The Role of Water in the Lives of Organisms
Water is perhaps the most important molecule for the survival and life
of all living organisms because there is a wide spectrum of roles that
it plays. The fact that the earth's surface consists of 70.8% water
shows its significance and importance.
Firstly, water has the chemical formula Hg0 (two Hydrogen atoms to one
Oxygen atom), the covalent bonds between which create cohesive forces.
Water has a very high specific heat capacity, measuring 4,200 Joules,
creating a stable environment for organisms to live in. This means
that water does not heat up or cool down too rapidly due to the
difficulty in breaking the hydrogen bonds, which restricts the
movement of the water molecules. This property of water is beneficial
to aquatic organisms (e.g. Fish, Jellyfish), as they do not have to
keep adapting their own body temperatures for survival.
Another property water has is its insulating nature in lakes and
rivers. As water cools toward 0°C, the water molecules slow down to
form the maximum number of hydrogen bonds. As this process continues,
water molecules must give enough space for all four hydrogen bonds to
fit, causing the water to expand as it freezes to form ice. Ice is
less dense than the liquid form and therefore floats, a property very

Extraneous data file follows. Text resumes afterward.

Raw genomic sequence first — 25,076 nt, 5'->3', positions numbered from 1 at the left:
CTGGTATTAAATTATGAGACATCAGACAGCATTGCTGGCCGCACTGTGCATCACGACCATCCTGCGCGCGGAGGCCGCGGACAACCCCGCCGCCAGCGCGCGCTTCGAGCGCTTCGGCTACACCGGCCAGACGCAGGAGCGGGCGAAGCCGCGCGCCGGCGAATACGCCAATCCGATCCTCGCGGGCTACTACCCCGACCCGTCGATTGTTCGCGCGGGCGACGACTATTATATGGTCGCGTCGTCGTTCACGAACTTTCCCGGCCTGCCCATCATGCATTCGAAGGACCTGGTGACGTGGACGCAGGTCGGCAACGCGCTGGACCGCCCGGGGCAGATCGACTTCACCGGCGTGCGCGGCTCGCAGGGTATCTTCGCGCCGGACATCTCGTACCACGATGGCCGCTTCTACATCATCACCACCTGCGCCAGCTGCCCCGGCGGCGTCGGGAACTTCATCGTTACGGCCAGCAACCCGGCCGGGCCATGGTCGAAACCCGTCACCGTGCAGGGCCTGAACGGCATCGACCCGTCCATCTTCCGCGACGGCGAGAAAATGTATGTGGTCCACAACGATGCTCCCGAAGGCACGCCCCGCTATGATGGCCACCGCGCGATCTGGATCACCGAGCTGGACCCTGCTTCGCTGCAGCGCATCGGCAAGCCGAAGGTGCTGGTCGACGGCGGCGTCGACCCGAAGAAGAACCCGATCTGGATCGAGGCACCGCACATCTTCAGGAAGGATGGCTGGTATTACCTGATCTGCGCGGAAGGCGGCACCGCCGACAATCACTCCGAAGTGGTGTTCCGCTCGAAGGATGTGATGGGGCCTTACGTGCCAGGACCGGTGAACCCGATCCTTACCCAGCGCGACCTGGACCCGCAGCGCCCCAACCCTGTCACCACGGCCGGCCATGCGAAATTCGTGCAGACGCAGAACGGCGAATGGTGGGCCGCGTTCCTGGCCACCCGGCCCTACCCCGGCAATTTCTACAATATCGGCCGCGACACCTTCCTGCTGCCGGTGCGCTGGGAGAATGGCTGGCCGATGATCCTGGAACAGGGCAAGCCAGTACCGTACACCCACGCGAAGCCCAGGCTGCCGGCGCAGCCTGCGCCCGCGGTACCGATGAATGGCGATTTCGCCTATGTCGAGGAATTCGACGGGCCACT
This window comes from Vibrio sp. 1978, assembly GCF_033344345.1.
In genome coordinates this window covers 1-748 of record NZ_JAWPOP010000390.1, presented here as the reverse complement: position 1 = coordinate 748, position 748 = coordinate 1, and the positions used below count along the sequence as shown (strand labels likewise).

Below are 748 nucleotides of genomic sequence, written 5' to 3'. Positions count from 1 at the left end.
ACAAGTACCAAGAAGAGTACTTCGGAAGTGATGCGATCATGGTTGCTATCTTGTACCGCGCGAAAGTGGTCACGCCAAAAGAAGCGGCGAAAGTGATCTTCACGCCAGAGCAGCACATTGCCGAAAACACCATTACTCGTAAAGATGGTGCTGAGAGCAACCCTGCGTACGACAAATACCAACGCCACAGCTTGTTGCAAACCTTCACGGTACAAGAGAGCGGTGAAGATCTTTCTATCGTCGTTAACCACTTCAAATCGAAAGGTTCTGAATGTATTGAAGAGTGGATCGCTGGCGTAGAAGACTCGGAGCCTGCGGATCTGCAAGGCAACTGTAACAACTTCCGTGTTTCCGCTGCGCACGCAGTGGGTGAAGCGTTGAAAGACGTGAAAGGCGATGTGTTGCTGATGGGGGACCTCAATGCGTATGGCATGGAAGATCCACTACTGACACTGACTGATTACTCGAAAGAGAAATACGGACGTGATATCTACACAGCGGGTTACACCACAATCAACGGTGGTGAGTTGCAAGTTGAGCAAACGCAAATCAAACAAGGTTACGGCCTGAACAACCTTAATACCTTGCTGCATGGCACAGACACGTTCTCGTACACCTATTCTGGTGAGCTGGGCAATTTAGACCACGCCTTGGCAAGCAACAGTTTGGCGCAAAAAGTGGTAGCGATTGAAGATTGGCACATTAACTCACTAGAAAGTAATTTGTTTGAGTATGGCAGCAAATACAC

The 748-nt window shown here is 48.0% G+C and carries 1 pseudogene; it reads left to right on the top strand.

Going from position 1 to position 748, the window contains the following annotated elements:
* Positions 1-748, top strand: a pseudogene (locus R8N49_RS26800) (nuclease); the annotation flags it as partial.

significant to the survival of fish as this layer of ice insulates the
liquid water below to prevent the whole lake or river to freeze.
Otherwise, this could be fatal for many organisms in the aquatic food
Aquatic plants can survive in deep waters due to the fact that water
is a transparent liquid. As it is transparent, sunlight can reach the
plants helping them to photosynthesis and stay alive. This benefits
both the aquatic plants as well as the higher order organisms that
feed off these plants, as photosynthesis is the process where plants
make their food. These sugars are transported to different areas of a
plant in water.
Water functions as a transport medium in both animals (including
humans) and plants. In humans, water is within the blood substance and
because water molecules slide past each other easily blood can be
easily transported through narrow capillaries. A vital role because if
this were not the case, blood would not be able to transport bodily
pigments (e.g. hormones, white blood cells, red blood cells, proteins
etc) around the body as efficiently risking vast numbers of health
problems. Water also allows waste materials such as urea and urine to
be dissolved, transported and excreted, preventing them becoming toxic
and harming the organism that has produced them during metabolic
activities. A role in the transport of gametes in animals (e.g. sperm